One cool thing about TI-83’s is that you can create custom programs for it, using a language called TI-BASIC. By going online, you could find all kinds of programs people had made for the things. Games were of course the most popular thing to download; simple things like Snake or a port of Oregon Trail.

For more practical purposes, there were programs that could, for example, solve any quadratic equation. The teachers did not approve of these. I wasn’t one to cheat, so I thought–is it really cheating if I make the programs myself, from scratch?

It was a great exercise. I often had to make multiple programs per unit, since the standard fare of math classes is to have problem sets with different givens and different unknowns (it might be the Y-intercept or it might be the slope that is unknown in the slope-intercept equation, or it might simply be Y). This forced me to really get to know the different equations inside and out, and it also tested the limits of my knowledge of what I could do in TI-BASIC.

But the teachers still did not approve of this. They took every possible opportunity to ask us to wipe the memory on our calculators. They discouraged using programs at all. They were so wedded to the traditional way of teaching and learning math that they saw this incursion of technology as nothing but a distraction, and a tool for cheating.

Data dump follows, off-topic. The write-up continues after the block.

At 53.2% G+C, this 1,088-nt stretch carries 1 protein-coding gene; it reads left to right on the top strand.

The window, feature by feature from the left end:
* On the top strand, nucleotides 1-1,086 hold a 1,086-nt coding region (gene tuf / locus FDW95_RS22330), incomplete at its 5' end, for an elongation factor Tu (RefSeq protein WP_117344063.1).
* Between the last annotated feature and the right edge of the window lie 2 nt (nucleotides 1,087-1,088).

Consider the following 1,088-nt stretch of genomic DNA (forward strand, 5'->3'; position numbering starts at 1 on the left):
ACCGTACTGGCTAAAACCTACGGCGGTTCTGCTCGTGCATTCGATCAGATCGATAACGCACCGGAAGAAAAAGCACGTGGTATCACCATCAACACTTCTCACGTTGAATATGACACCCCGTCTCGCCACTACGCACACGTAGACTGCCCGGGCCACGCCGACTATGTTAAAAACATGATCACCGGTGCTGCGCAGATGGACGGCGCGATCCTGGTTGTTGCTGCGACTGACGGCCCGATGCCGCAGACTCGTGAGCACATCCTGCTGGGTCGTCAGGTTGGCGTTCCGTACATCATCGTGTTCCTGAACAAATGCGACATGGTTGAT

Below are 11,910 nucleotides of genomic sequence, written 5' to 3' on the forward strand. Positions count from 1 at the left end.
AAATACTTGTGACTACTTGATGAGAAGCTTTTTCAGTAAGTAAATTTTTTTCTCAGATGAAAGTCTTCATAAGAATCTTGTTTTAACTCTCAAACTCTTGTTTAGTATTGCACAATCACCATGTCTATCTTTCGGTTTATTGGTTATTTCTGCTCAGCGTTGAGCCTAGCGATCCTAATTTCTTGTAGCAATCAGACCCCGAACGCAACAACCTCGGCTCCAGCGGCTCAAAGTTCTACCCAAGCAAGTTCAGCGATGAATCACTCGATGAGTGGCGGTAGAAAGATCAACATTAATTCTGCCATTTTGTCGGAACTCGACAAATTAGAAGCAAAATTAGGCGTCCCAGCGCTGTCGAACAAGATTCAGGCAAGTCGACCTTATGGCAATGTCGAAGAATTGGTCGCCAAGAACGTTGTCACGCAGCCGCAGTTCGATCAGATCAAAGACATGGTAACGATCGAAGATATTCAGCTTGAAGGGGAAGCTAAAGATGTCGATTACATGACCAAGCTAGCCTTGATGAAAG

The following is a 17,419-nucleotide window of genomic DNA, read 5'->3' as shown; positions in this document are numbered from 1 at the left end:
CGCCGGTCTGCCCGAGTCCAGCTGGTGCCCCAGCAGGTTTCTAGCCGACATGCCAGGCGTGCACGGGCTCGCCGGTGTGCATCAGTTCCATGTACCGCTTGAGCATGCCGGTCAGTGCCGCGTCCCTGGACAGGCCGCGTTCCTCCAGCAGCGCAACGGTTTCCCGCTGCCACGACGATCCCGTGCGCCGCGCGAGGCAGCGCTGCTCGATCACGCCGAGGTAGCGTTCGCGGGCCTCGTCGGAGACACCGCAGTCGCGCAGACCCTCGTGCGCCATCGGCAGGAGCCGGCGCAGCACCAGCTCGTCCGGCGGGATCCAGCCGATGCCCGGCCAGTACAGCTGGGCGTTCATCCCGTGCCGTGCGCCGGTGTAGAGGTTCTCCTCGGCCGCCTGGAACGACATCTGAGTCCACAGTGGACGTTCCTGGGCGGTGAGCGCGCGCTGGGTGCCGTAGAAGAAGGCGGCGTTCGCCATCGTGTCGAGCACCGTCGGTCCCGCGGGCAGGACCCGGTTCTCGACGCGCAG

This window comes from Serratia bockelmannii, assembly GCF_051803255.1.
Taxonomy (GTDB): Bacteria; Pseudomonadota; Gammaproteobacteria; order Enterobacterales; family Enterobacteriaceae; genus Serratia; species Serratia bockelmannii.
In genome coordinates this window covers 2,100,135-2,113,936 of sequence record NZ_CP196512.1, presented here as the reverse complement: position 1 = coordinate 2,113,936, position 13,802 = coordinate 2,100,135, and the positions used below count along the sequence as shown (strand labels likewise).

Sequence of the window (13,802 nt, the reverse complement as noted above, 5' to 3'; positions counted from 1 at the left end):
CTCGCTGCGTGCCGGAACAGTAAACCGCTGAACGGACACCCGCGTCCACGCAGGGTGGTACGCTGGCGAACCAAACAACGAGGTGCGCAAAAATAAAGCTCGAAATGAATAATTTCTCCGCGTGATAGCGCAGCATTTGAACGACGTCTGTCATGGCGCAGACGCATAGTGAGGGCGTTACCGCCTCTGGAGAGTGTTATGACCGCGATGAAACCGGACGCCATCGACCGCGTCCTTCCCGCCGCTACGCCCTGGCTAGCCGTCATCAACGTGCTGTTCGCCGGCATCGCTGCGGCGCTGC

I can’t speak for every math teacher in the country, but I can say that mine were subscribing to a backwards way of thinking. Do you know how many of the kids in my Freshman geometry class still remember what they learned there? And of those, how many actually ended up with a practical application of that knowledge? I promise you that the number is very close to zero.

But what a wasted opportunity to encourage kids to get into programming!

A Co-Learning Program

I am not suggesting that we give up on teaching math, but I do think that how we teach it needs to be seriously rethought.

What if, at the same time that elementary school kids were being taught basic addition, subtraction, and multiplication tables, they were also learning the basic syntax of one programming language, like Python?

As students progressed in their learning of math concepts, it would become increasingly integrated with the programming classes. Math problem sets would require students to create programs, on the spot, that could solve whole classes of such problems. The actual programming class would be dedicated to teaching bits of Python that would specifically be helpful for solving such problems, without spelling out exactly how to accomplish that end.

In short, math would be used to demonstrate what programming was capable of accomplishing, and programming would be used to force students to think in depth about the nature of the math they were learning.